Hankering for just a little bit of chicken, fried? And how about a cold beer on a Friday night? Much rhapsodized and probably the only song topic that the Zac Brown Band have in common with Nas, this beloved classic American staple is most often associated with hot, arid Kentucky summers, family barbecues, cut-off jean shorts, picnic tables and fireworks.
While there’s no shortage of heritage recipes for fried chicken, the recipe usually involves a rub with paprika or cayenne pepper, a buttermilk marinade, and a thick batter of the marinade and flour solution before frying in a pot of lard, shortening or oil. It’s time-tested and well embraced.
However, there are at least five fried chicken traditions from countries across the Pacific Ocean that are rapidly sweeping the nation—they’re served at bubble tea houses, out of food trucks, paired with a beer at izakayas, or slathered in sweet chili sauce at a mom n’ pop Korean restaurant. They use unique blends of spices, are fried to perfection without being greasy for optimal grabbing on the go, and they are coming to major cities across the continent. Watch out, Colonel Sanders: the next wave of KFC is going to be Korean.
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One of the easiest comfort snacks to make at home, Japanese karaage (kara-age literally means “deep fried, Chinese style”, which means that it is fried without batter) is a staple at izakayas, or tapas-style pubs, served with a spritz of lemon and a side of mayo; packed away in bento lunches; swimming in sweet curry to complete a hearty dinner, or picked up at any 7-11 across Japan. In New York and LA, it can even be found sandwiched between two layers of ramen “buns”, and slathered with Sriracha mayo, for a cardiac-arresting Kodiak (or Instagram) moment. Usually darker cuts of meat are marinated in a soy sauce and sake-based seasoning, then dredged in a coating of flour and cornstarch and fried in a light oil to create a beautiful balance of tender, juicy meat and a light, crisp exterior.
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Don’t confuse this massively popular street food favourite with the Colonel’s greasy nondescript lumps of factory-processed meat. Taiwanese popcorn chicken is best in hand for wandering the lit-up stalls of Taiwan’s markets, or paired with a milky bubble tea at a boba café. It’s usually made with chicken thighs chopped into small pieces and marinated with a mix of soy sauce, rice wine, Chinese five spice powder, white pepper (very important!), a dash of sugar, garlic and ginger. Then it’s coated with potato starch and deep-fried in small batches. Served with a sprinkle of fresh thai basil, these delectable morsels of deep-fried goodness will have you running to the nearest bubble tea house next time you get a craving for fried chicken.
As far as I’m concerned, KFC stands for Korean Fried Chicken, an emerging new food trend among North American food enthusiasts. Korean fried chicken is typically fried twice, giving it an extra-crispy exterior. Since purveyors of these deep- (and double-!) fried delights typically look for younger chickens, the resulting meat is guaranteed to be more tender. It’s typically seasoned with spices, garlic and ginger before frying, but Korean fried chicken can be served in any way: glazed over in sweet soy and ginger sauce, topped with Korean mustard and green onion, sprinkled generously with salt and pepper, or any other combination of flavors according to the place and person. Rarely served as an entire meal, Korean fried chicken is typically served with pickled radishes and beer or soju, creating a holy trinity of tangy, oily and cold refreshment.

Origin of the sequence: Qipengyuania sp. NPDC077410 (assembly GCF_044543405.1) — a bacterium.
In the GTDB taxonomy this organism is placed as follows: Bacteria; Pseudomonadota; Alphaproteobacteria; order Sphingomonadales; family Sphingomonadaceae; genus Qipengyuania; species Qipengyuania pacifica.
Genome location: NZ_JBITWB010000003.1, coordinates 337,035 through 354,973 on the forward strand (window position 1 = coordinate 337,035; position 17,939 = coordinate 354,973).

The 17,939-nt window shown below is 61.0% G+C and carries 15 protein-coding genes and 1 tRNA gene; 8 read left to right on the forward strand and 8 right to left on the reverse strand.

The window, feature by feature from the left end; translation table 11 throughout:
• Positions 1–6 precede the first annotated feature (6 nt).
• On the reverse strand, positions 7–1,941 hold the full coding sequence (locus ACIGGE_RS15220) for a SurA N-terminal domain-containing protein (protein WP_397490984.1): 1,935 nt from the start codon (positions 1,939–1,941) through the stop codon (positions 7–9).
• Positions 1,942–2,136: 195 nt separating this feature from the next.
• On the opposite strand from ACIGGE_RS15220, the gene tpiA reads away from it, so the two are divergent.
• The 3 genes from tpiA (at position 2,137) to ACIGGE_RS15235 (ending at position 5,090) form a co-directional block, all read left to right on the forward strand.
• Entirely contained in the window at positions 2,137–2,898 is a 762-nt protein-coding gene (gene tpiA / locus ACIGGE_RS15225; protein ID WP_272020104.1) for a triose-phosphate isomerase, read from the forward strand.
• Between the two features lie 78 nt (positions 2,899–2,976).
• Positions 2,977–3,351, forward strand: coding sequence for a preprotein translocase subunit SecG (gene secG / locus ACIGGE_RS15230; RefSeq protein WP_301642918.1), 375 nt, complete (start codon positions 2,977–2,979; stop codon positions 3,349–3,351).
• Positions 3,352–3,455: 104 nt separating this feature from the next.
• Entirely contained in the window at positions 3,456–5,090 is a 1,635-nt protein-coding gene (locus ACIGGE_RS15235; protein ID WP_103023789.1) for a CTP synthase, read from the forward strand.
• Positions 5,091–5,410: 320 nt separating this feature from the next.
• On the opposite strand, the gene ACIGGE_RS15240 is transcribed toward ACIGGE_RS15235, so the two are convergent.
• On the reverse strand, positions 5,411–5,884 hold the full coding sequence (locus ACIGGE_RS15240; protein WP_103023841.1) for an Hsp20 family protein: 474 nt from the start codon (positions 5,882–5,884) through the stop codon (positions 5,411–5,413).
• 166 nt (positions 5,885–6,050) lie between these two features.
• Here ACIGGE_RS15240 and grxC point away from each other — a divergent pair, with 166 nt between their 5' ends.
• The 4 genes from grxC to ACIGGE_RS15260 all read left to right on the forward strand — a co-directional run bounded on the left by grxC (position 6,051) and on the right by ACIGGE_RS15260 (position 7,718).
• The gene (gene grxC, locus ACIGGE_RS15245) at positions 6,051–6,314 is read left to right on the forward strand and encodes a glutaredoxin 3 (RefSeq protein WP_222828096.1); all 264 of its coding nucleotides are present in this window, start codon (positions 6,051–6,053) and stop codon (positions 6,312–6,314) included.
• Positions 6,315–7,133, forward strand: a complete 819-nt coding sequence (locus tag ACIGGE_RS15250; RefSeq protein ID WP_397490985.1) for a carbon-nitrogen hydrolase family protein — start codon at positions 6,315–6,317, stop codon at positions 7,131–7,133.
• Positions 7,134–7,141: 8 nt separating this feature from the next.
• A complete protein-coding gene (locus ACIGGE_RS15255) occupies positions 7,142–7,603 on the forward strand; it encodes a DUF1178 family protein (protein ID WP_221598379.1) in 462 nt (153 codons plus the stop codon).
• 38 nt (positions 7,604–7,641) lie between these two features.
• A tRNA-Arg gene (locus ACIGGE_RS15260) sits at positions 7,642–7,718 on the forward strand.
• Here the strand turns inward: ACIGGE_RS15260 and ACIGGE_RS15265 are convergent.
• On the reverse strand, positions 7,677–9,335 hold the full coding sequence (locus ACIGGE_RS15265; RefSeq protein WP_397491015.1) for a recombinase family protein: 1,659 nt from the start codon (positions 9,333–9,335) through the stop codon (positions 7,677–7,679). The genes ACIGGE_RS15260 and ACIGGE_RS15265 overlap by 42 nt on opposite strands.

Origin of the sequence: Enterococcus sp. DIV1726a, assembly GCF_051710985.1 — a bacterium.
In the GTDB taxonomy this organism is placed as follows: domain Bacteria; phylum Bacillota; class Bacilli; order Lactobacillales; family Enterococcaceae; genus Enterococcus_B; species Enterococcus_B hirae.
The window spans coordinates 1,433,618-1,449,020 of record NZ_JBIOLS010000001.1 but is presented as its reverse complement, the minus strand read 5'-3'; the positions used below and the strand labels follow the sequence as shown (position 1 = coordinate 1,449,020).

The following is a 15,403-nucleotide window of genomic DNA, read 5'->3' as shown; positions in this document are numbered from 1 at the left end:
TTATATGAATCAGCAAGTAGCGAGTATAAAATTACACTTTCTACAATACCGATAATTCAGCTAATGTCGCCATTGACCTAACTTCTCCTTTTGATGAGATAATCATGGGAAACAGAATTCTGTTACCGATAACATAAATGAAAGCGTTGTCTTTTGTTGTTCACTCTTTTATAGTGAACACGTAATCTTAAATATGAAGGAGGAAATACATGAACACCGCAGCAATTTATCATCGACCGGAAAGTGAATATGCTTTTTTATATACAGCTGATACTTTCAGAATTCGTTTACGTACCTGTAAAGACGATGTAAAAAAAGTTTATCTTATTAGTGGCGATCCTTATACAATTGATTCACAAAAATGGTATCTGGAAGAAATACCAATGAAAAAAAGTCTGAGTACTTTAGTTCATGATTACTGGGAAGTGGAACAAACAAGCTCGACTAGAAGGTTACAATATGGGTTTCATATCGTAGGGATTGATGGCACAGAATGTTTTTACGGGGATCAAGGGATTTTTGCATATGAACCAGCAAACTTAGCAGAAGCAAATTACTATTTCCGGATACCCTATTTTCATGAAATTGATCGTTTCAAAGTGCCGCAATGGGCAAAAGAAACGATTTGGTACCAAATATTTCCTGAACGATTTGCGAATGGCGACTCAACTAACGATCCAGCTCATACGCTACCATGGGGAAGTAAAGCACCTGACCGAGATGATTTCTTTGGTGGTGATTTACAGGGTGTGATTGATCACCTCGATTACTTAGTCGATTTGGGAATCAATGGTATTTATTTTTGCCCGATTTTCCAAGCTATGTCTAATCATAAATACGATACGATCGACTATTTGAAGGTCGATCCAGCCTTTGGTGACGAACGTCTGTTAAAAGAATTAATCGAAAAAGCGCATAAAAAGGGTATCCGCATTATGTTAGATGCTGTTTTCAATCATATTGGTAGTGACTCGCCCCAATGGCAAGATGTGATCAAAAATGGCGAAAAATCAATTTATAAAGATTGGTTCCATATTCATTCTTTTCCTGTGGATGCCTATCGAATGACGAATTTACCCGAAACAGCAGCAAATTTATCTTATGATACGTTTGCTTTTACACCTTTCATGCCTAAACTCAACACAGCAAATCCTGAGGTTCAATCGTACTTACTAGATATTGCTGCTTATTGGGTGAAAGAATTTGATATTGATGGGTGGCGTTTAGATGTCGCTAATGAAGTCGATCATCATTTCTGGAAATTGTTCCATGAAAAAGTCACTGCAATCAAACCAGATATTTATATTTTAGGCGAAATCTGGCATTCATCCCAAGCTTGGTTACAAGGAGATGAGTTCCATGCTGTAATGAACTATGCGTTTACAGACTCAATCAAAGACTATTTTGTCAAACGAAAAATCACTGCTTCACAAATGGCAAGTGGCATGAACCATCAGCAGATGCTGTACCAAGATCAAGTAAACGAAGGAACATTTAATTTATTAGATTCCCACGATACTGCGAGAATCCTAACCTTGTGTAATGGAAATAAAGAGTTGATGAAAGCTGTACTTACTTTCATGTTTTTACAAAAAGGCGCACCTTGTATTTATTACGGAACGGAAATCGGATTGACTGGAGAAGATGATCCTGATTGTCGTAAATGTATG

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This might not be your mama’s fried chicken, but it is Mamak’s fried chicken. Mamak refers to the fusion of flavors between Indian and Malay cultures, which is deeply at home in every bite of this curry-spiced drumstick. The chicken is rubbed with curry powder, then marinated in yogurt or buttermilk, ginger and more curry overnight, and finally dredged in flour and—you guessed it: curry!—and deep-fried. Popularly sold in the Muslim-Indian stalls in night markets across Kuala Lumpur, it’s only a matter of time before this tangy and flavorful fried chicken flies across the Pacific and into our nation’s food trucks.
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This fried chicken is named after the city of Hat Yai, located on the southern tip of Thailand, but it’s served all over the country. As Hat Yai fried chicken was conceived (as with most Thai dishes) to be served alongside steamed or sticky rice, there’s a necessity for strong flavors to balance out unseasoned rice. In this case, the flavors come from coriander seed, a healthy pour of fish sauce, cilantro, cumin, white pepper, shallots and garlic. These ingredients are combined in coconut milk and used to marinate the chicken for at least three hours, then double-fried: first on low heat, then on high. Garnished with cilantro or thai basil, and slathered with sweet chili sauce, this southern specialty has the South beat in terms of finger-lickin’ goods.
Jessica Wei is a travel writer and editor based in Montreal, Canada. Her work has appeared in the Guardian, Maisonneuve magazine, Buzzfeed Ideas and other publications.